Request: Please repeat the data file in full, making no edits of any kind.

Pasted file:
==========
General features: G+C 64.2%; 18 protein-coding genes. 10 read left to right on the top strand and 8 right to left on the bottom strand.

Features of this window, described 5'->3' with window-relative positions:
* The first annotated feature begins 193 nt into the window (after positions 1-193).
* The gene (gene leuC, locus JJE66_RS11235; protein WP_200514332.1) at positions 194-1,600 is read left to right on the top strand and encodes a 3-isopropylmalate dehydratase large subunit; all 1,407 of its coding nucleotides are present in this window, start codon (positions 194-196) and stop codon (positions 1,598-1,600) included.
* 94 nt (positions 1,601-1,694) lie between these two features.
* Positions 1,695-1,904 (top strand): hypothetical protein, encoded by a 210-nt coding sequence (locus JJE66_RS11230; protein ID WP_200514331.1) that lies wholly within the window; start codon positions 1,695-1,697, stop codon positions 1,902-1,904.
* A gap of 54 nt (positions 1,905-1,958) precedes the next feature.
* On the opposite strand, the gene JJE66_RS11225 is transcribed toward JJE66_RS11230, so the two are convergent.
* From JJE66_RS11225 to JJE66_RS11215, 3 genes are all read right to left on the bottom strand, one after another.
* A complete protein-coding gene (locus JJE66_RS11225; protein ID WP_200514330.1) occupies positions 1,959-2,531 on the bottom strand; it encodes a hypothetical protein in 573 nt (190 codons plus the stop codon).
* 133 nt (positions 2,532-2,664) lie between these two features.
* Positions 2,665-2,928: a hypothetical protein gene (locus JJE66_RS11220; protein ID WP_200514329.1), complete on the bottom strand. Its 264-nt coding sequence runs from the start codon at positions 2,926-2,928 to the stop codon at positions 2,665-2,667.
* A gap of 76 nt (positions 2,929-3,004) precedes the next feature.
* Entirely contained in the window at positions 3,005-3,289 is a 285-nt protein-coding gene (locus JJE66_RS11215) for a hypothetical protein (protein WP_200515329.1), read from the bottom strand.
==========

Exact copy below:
General features: G+C 64.2%; 18 protein-coding genes. 10 read left to right on the top strand and 8 right to left on the bottom strand.

Features of this window, described 5'->3' with window-relative positions:
* The first annotated feature begins 193 nt into the window (after positions 1-193).
* The gene (gene leuC, locus JJE66_RS11235; protein WP_200514332.1) at positions 194-1,600 is read left to right on the top strand and encodes a 3-isopropylmalate dehydratase large subunit; all 1,407 of its coding nucleotides are present in this window, start codon (positions 194-196) and stop codon (positions 1,598-1,600) included.
* 94 nt (positions 1,601-1,694) lie between these two features.
* Positions 1,695-1,904 (top strand): hypothetical protein, encoded by a 210-nt coding sequence (locus JJE66_RS11230; protein ID WP_200514331.1) that lies wholly within the window; start codon positions 1,695-1,697, stop codon positions 1,902-1,904.
* A gap of 54 nt (positions 1,905-1,958) precedes the next feature.
* On the opposite strand, the gene JJE66_RS11225 is transcribed toward JJE66_RS11230, so the two are convergent.
* From JJE66_RS11225 to JJE66_RS11215, 3 genes are all read right to left on the bottom strand, one after another.
* A complete protein-coding gene (locus JJE66_RS11225; protein ID WP_200514330.1) occupies positions 1,959-2,531 on the bottom strand; it encodes a hypothetical protein in 573 nt (190 codons plus the stop codon).
* 133 nt (positions 2,532-2,664) lie between these two features.
* Positions 2,665-2,928: a hypothetical protein gene (locus JJE66_RS11220; protein ID WP_200514329.1), complete on the bottom strand. Its 264-nt coding sequence runs from the start codon at positions 2,926-2,928 to the stop codon at positions 2,665-2,667.
* A gap of 76 nt (positions 2,929-3,004) precedes the next feature.
* Entirely contained in the window at positions 3,005-3,289 is a 285-nt protein-coding gene (locus JJE66_RS11215) for a hypothetical protein (protein WP_200515329.1), read from the bottom strand.